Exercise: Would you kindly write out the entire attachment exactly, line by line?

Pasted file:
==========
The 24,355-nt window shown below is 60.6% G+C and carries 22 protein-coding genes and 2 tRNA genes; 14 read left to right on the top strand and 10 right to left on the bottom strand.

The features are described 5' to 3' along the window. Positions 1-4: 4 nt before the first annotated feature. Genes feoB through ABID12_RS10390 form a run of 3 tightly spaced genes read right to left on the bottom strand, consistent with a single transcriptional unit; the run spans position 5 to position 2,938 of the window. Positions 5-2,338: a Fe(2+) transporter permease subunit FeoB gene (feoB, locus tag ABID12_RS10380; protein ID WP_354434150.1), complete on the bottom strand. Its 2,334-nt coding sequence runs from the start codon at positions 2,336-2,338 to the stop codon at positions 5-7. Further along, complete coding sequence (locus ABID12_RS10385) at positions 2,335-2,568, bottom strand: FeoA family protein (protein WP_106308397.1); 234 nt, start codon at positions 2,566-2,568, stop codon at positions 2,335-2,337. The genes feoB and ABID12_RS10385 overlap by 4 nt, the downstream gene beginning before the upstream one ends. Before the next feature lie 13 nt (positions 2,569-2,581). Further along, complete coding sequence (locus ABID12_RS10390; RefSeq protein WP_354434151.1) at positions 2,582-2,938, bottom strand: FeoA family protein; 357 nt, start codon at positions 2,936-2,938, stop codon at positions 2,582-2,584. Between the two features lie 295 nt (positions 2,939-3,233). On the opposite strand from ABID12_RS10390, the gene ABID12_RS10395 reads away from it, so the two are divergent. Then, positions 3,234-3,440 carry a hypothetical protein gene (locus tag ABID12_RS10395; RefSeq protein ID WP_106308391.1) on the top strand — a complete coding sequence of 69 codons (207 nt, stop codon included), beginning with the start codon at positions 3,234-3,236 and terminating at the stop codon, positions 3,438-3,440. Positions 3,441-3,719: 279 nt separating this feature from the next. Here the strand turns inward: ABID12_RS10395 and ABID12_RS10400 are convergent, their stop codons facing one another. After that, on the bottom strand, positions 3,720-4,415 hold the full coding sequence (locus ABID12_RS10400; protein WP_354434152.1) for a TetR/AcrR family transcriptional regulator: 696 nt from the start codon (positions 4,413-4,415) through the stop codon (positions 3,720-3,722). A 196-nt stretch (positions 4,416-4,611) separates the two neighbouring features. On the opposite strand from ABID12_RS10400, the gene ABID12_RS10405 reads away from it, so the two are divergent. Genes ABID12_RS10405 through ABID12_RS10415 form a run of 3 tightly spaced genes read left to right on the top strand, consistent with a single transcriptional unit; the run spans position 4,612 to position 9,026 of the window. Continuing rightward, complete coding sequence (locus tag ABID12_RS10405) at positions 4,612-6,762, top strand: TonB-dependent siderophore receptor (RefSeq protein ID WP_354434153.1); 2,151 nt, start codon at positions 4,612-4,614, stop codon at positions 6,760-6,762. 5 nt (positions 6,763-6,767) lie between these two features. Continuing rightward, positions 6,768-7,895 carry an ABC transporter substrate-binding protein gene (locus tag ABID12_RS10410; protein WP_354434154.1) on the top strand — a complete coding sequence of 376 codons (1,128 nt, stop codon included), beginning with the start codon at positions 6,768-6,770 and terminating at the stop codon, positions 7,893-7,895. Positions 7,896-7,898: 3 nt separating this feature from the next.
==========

The 24,355-nt window shown below is 60.6% G+C and carries 22 protein-coding genes and 2 tRNA genes; 14 read left to right on the top strand and 10 right to left on the bottom strand.

The features are described 5' to 3' along the window. Positions 1-4: 4 nt before the first annotated feature. Genes feoB through ABID12_RS10390 form a run of 3 tightly spaced genes read right to left on the bottom strand, consistent with a single transcriptional unit; the run spans position 5 to position 2,938 of the window. Positions 5-2,338: a Fe(2+) transporter permease subunit FeoB gene (feoB, locus tag ABID12_RS10380; protein ID WP_354434150.1), complete on the bottom strand. Its 2,334-nt coding sequence runs from the start codon at positions 2,336-2,338 to the stop codon at positions 5-7. Further along, complete coding sequence (locus ABID12_RS10385) at positions 2,335-2,568, bottom strand: FeoA family protein (protein WP_106308397.1); 234 nt, start codon at positions 2,566-2,568, stop codon at positions 2,335-2,337. The genes feoB and ABID12_RS10385 overlap by 4 nt, the downstream gene beginning before the upstream one ends. Before the next feature lie 13 nt (positions 2,569-2,581). Further along, complete coding sequence (locus ABID12_RS10390; RefSeq protein WP_354434151.1) at positions 2,582-2,938, bottom strand: FeoA family protein; 357 nt, start codon at positions 2,936-2,938, stop codon at positions 2,582-2,584. Between the two features lie 295 nt (positions 2,939-3,233). On the opposite strand from ABID12_RS10390, the gene ABID12_RS10395 reads away from it, so the two are divergent. Then, positions 3,234-3,440 carry a hypothetical protein gene (locus tag ABID12_RS10395; RefSeq protein ID WP_106308391.1) on the top strand — a complete coding sequence of 69 codons (207 nt, stop codon included), beginning with the start codon at positions 3,234-3,236 and terminating at the stop codon, positions 3,438-3,440. Positions 3,441-3,719: 279 nt separating this feature from the next. Here the strand turns inward: ABID12_RS10395 and ABID12_RS10400 are convergent, their stop codons facing one another. After that, on the bottom strand, positions 3,720-4,415 hold the full coding sequence (locus ABID12_RS10400; protein WP_354434152.1) for a TetR/AcrR family transcriptional regulator: 696 nt from the start codon (positions 4,413-4,415) through the stop codon (positions 3,720-3,722). A 196-nt stretch (positions 4,416-4,611) separates the two neighbouring features. On the opposite strand from ABID12_RS10400, the gene ABID12_RS10405 reads away from it, so the two are divergent. Genes ABID12_RS10405 through ABID12_RS10415 form a run of 3 tightly spaced genes read left to right on the top strand, consistent with a single transcriptional unit; the run spans position 4,612 to position 9,026 of the window. Continuing rightward, complete coding sequence (locus tag ABID12_RS10405) at positions 4,612-6,762, top strand: TonB-dependent siderophore receptor (RefSeq protein ID WP_354434153.1); 2,151 nt, start codon at positions 4,612-4,614, stop codon at positions 6,760-6,762. 5 nt (positions 6,763-6,767) lie between these two features. Continuing rightward, positions 6,768-7,895 carry an ABC transporter substrate-binding protein gene (locus tag ABID12_RS10410; protein WP_354434154.1) on the top strand — a complete coding sequence of 376 codons (1,128 nt, stop codon included), beginning with the start codon at positions 6,768-6,770 and terminating at the stop codon, positions 7,893-7,895. Positions 7,896-7,898: 3 nt separating this feature from the next.